For the TV based apps, there’s a clever workaround to save you from having to slowly enter your email address and password using a remote control, one letter at a time. Instead, when you go to sign in, you’ll see a screen sending you to a special web page and an 8-letter code. Pop over to your nearest web browser, visit that page and sign in if you haven’t already. Then type in the code and instantly, your TV app will be signed in and ready to use!
One of the major benefits of having to sign in, by the way, is the ability to keep track not only of which shows you’re watching but exactly where you’re up to in an individual episode or movie. So you could start watching the next episode of Poldark on the bus heading home, then, later on, you can pick up where you left off on your TV-connected device.
You Need a TV Licence
One requirement the BBC put in place a little while ago was that to use iPlayer, you must have a current TV licence. It’s unusual for iPlayer because usually, a TV licence is only required to watch live TV channels. You can watch as much as you like on Netflix and not have to worry, but iPlayer specifically requires you to have one for all its content, both live and on-demand.
The good news is, though, that the check for a TV licence is not exactly rigorous. The first time you go to play a show or stream a live channel, you’ll be asked whether you have a TV licence. Say “yes” and you’re good to go. Say “no” and you can’t use iPlayer at all.
There’s no guarantee that the BBC won’t get stricter about this down the track, but for the time being the requirement for a TV licence works entirely on the honour system.
Downloading Shows from iPlayer
If you watch a lot of TV on the go, you’re probably used to downloading a few Netflix shows to your mobile device to watch when there’s no Wi-Fi connection around. But BBC iPlayer has been offering downloads for many years – it was something of a pioneer in seeing the demand for downloading long before anyone else did. Initially only available on desktop and laptop computers, downloading is now also possible on the mobile iPlayer apps on iOS and Android. Just tap the “download” link below an episode while you’re connected to your Wi-Fi (don’t worry, the app won’t let you download while on 3G or 4G) then watch it wherever you like without using up precious mobile data.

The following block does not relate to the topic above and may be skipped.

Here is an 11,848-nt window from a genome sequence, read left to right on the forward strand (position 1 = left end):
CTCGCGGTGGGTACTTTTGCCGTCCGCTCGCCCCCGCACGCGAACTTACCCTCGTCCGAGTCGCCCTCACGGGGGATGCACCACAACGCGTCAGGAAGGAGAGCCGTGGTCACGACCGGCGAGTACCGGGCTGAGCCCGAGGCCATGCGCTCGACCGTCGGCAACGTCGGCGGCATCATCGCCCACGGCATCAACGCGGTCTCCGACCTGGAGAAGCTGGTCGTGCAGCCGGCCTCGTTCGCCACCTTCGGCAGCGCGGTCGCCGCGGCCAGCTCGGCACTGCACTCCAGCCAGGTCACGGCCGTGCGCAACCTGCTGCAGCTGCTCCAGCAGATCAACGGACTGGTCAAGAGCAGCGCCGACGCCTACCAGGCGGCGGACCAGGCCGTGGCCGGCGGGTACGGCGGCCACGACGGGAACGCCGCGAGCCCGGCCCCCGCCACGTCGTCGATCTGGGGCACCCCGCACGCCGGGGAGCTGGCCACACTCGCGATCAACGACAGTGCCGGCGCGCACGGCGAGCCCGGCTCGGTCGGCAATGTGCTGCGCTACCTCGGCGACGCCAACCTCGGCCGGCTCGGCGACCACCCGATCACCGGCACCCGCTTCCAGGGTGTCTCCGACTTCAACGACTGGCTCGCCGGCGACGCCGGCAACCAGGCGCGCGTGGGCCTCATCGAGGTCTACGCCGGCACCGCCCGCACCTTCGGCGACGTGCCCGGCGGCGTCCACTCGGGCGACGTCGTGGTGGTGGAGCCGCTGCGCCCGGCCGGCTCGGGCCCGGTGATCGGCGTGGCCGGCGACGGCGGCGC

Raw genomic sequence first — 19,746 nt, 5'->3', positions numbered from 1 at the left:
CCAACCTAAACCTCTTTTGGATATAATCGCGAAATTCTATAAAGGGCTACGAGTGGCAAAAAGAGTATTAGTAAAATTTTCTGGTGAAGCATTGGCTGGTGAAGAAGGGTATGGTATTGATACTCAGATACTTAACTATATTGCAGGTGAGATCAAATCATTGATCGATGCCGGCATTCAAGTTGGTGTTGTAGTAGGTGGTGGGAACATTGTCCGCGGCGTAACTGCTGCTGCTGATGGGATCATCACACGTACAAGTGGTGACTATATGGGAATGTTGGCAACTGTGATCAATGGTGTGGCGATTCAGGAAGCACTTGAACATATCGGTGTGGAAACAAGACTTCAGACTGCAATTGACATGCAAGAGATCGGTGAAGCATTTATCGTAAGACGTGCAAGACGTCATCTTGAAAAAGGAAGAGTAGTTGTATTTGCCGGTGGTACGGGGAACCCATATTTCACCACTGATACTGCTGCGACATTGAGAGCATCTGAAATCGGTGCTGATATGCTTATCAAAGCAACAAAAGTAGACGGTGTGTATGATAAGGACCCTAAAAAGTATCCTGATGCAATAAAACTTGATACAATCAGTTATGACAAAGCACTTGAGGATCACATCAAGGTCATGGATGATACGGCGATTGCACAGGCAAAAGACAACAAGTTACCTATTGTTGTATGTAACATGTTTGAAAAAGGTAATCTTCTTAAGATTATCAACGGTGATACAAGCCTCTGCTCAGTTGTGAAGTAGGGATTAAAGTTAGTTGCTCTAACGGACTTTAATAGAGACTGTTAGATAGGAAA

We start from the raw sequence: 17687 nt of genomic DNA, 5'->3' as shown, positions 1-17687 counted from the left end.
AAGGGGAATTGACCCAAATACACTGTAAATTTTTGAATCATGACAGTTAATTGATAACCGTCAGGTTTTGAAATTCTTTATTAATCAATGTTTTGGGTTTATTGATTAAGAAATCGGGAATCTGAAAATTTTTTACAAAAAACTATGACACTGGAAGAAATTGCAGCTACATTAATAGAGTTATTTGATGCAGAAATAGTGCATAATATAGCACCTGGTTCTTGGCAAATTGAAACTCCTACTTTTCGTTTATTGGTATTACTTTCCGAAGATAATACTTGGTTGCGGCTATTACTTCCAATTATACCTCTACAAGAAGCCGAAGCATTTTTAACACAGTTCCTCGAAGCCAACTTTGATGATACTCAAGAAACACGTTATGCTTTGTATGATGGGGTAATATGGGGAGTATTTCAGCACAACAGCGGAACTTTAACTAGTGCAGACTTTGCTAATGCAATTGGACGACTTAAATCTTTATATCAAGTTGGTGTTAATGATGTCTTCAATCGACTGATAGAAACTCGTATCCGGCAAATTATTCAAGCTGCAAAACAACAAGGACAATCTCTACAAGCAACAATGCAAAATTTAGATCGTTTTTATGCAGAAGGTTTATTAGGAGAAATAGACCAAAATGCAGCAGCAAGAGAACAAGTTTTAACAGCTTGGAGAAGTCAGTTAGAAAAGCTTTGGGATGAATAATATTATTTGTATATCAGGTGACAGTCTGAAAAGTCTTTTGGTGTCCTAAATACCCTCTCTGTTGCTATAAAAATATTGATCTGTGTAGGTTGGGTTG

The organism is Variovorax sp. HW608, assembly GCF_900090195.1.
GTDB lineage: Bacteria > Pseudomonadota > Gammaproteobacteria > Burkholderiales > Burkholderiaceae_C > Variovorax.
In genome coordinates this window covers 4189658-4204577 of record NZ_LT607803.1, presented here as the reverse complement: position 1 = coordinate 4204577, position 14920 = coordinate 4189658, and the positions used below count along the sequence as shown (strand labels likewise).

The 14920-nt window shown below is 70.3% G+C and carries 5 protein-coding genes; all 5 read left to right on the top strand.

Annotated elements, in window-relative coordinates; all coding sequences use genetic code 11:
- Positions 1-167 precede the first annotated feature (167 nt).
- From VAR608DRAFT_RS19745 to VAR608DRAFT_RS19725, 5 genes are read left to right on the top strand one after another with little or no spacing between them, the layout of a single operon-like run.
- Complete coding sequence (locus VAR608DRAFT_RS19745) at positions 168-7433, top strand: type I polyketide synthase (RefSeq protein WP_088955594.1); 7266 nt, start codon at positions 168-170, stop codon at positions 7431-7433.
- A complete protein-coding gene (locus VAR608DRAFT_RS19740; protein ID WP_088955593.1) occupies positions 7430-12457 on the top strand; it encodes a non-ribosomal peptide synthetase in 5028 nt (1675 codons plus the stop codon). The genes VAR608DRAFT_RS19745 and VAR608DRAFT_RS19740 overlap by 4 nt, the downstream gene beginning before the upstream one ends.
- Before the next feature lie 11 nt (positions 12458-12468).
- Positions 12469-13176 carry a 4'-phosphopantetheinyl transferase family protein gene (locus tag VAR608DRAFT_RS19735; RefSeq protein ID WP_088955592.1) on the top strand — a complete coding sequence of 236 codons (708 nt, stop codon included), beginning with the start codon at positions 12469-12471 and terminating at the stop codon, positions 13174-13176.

On computers, to download shows you need to install the iPlayer Downloads app – available for both Windows and Mac computers. Once it’s installed, you can click the download link below any episode and the app will take over, keeping an easy-to-browse list of all your downloaded shows for you, and letting you know how long you have until each one expires. You have a choice of downloading in either SD or HD with the computer apps, as well as the option for “Series Record”. This will automatically grab new episodes of a show as they arrive on iPlayer, so you’ve got them ready to watch right away. It’s a brilliant system that’s been refined to perfection over years, so be sure to grab the Downloads app from the web site if you’re going to be streaming iPlayer on your computer (you’ll find the link to it when you click a “download” button for the first time).
Using BBC iPlayer Outside the UK
One more thing – if you’re heading overseas for work or a holiday, be aware that once you leave the UK you won’t be able to stream shows or channels on iPlayer, even when you’re signed in. The service detects that you’re not in the UK and will pop up an error message. This is common with streaming services because of the way copyright and licensing works.
However, you can download shows before you leave the UK, and as long as you make sure you’re signed into the app before you leave, you’ll be able to play them wherever you are. So be sure to stock up on a few dozen shows just in case, and take the BBC with you wherever in the world you go!
With so many different devices able to access BBC iPlayer – and so much brilliant content to watch completely free of charge – it’s a great time to grab the app, sign in and start watching some of the UK’s best television shows – without paying a cent!